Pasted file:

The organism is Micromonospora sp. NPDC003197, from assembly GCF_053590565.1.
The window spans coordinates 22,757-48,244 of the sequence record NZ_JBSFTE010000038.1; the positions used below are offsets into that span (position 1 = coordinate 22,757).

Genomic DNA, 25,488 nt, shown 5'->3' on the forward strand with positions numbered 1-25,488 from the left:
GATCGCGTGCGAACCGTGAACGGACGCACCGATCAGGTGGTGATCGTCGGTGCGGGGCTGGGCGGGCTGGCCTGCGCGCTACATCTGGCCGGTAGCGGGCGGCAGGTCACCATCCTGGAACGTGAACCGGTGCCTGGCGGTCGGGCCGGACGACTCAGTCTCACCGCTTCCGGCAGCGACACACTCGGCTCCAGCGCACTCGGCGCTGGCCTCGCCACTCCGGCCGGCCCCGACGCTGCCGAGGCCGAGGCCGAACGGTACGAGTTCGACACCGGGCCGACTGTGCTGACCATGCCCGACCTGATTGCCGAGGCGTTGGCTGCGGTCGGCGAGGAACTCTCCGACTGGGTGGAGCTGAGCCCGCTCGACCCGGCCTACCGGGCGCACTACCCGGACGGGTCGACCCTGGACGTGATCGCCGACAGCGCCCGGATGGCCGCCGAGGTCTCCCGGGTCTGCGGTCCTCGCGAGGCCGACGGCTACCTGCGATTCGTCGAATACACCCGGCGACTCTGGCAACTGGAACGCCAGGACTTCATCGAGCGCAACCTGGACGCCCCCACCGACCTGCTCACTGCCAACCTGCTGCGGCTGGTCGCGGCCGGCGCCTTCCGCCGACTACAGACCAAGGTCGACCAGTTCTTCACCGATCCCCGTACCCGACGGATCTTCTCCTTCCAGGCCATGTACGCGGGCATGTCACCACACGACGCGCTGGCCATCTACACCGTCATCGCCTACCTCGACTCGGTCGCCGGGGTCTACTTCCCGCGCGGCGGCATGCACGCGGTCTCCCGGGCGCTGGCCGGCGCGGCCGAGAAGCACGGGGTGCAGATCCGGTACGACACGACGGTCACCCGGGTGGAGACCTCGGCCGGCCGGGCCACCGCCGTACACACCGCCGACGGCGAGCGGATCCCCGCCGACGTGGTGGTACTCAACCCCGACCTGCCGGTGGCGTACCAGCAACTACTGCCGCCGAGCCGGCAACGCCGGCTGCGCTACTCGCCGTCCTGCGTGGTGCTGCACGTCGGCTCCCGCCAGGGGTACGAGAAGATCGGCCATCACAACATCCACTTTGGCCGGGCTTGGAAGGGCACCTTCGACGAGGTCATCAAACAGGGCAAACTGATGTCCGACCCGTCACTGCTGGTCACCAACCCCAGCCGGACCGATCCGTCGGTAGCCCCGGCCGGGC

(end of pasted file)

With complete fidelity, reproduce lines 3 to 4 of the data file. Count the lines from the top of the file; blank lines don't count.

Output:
Genomic DNA, 25,488 nt, shown 5'->3' on the forward strand with positions numbered 1-25,488 from the left:
GATCGCGTGCGAACCGTGAACGGACGCACCGATCAGGTGGTGATCGTCGGTGCGGGGCTGGGCGGGCTGGCCTGCGCGCTACATCTGGCCGGTAGCGGGCGGCAGGTCACCATCCTGGAACGTGAACCGGTGCCTGGCGGTCGGGCCGGACGACTCAGTCTCACCGCTTCCGGCAGCGACACACTCGGCTCCAGCGCACTCGGCGCTGGCCTCGCCACTCCGGCCGGCCCCGACGCTGCCGAGGCCGAGGCCGAACGGTACGAGTTCGACACCGGGCCGACTGTGCTGACCATGCCCGACCTGATTGCCGAGGCGTTGGCTGCGGTCGGCGAGGAACTCTCCGACTGGGTGGAGCTGAGCCCGCTCGACCCGGCCTACCGGGCGCACTACCCGGACGGGTCGACCCTGGACGTGATCGCCGACAGCGCCCGGATGGCCGCCGAGGTCTCCCGGGTCTGCGGTCCTCGCGAGGCCGACGGCTACCTGCGATTCGTCGAATACACCCGGCGACTCTGGCAACTGGAACGCCAGGACTTCATCGAGCGCAACCTGGACGCCCCCACCGACCTGCTCACTGCCAACCTGCTGCGGCTGGTCGCGGCCGGCGCCTTCCGCCGACTACAGACCAAGGTCGACCAGTTCTTCACCGATCCCCGTACCCGACGGATCTTCTCCTTCCAGGCCATGTACGCGGGCATGTCACCACACGACGCGCTGGCCATCTACACCGTCATCGCCTACCTCGACTCGGTCGCCGGGGTCTACTTCCCGCGCGGCGGCATGCACGCGGTCTCCCGGGCGCTGGCCGGCGCGGCCGAGAAGCACGGGGTGCAGATCCGGTACGACACGACGGTCACCCGGGTGGAGACCTCGGCCGGCCGGGCCACCGCCGTACACACCGCCGACGGCGAGCGGATCCCCGCCGACGTGGTGGTACTCAACCCCGACCTGCCGGTGGCGTACCAGCAACTACTGCCGCCGAGCCGGCAACGCCGGCTGCGCTACTCGCCGTCCTGCGTGGTGCTGCACGTCGGCTCCCGCCAGGGGTACGAGAAGATCGGCCATCACAACATCCACTTTGGCCGGGCTTGGAAGGGCACCTTCGACGAGGTCATCAAACAGGGCAAACTGATGTCCGACCCGTCACTGCTGGTCACCAACCCCAGCCGGACCGATCCGTCGGTAGCCCCGGCCGGGC